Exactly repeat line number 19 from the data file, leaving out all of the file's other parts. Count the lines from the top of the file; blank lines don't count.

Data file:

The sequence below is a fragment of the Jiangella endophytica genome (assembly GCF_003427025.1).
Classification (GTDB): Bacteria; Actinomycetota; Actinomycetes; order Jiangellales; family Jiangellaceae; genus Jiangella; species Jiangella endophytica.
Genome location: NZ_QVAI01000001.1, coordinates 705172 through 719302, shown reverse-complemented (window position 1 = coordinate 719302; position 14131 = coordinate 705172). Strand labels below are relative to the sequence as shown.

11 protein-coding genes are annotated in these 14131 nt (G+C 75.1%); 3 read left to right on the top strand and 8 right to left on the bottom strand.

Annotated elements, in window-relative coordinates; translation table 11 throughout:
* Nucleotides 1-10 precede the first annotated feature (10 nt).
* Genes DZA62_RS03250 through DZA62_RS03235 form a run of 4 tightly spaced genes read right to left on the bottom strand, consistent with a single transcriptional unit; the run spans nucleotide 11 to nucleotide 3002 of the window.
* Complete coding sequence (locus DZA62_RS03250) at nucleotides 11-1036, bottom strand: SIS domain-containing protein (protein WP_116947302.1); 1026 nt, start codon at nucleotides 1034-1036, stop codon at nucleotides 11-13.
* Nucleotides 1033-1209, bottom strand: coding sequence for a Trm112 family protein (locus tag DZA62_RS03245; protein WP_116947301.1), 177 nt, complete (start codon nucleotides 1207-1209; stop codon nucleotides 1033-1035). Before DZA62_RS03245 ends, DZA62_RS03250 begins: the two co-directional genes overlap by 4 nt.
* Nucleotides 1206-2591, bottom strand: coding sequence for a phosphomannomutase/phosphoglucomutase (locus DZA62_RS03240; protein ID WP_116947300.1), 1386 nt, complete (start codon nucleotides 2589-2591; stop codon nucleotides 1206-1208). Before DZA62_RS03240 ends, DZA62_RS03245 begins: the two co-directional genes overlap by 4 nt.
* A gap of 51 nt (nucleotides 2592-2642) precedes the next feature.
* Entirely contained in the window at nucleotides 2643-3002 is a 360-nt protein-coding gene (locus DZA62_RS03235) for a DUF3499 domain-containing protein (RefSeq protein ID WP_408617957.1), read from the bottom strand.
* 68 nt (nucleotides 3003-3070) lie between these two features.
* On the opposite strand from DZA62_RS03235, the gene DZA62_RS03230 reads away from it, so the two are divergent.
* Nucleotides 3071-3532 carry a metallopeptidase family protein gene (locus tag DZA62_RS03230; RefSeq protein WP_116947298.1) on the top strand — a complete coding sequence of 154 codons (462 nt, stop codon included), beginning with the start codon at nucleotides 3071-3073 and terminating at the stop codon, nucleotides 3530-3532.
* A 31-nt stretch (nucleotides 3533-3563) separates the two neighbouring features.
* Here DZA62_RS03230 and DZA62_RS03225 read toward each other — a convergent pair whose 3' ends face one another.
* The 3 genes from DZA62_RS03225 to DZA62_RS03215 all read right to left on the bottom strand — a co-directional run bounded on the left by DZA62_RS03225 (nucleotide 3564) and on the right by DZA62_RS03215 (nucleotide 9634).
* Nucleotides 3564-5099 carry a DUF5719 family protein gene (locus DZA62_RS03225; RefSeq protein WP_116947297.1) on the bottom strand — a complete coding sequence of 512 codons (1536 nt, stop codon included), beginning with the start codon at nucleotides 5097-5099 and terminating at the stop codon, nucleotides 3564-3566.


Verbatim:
* Nucleotides 3564-5099 carry a DUF5719 family protein gene (locus DZA62_RS03225; RefSeq protein WP_116947297.1) on the bottom strand — a complete coding sequence of 512 codons (1536 nt, stop codon included), beginning with the start codon at nucleotides 5097-5099 and terminating at the stop codon, nucleotides 3564-3566.